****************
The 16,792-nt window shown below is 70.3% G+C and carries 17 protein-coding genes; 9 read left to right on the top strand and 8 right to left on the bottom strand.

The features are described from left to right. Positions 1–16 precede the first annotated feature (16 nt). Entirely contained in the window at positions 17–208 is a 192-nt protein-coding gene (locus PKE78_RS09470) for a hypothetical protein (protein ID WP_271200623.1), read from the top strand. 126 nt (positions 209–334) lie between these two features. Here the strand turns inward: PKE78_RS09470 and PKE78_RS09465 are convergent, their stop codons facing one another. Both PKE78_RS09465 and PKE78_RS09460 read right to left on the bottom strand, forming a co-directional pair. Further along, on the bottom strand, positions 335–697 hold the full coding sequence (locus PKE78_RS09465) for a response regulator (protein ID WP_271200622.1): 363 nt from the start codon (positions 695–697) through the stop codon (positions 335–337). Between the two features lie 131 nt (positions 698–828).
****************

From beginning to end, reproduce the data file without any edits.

The 16,792-nt window shown below is 70.3% G+C and carries 17 protein-coding genes; 9 read left to right on the top strand and 8 right to left on the bottom strand.

The features are described from left to right. Positions 1–16 precede the first annotated feature (16 nt). Entirely contained in the window at positions 17–208 is a 192-nt protein-coding gene (locus PKE78_RS09470) for a hypothetical protein (protein ID WP_271200623.1), read from the top strand. 126 nt (positions 209–334) lie between these two features. Here the strand turns inward: PKE78_RS09470 and PKE78_RS09465 are convergent, their stop codons facing one another. Both PKE78_RS09465 and PKE78_RS09460 read right to left on the bottom strand, forming a co-directional pair. Further along, on the bottom strand, positions 335–697 hold the full coding sequence (locus PKE78_RS09465) for a response regulator (protein ID WP_271200622.1): 363 nt from the start codon (positions 695–697) through the stop codon (positions 335–337). Between the two features lie 131 nt (positions 698–828).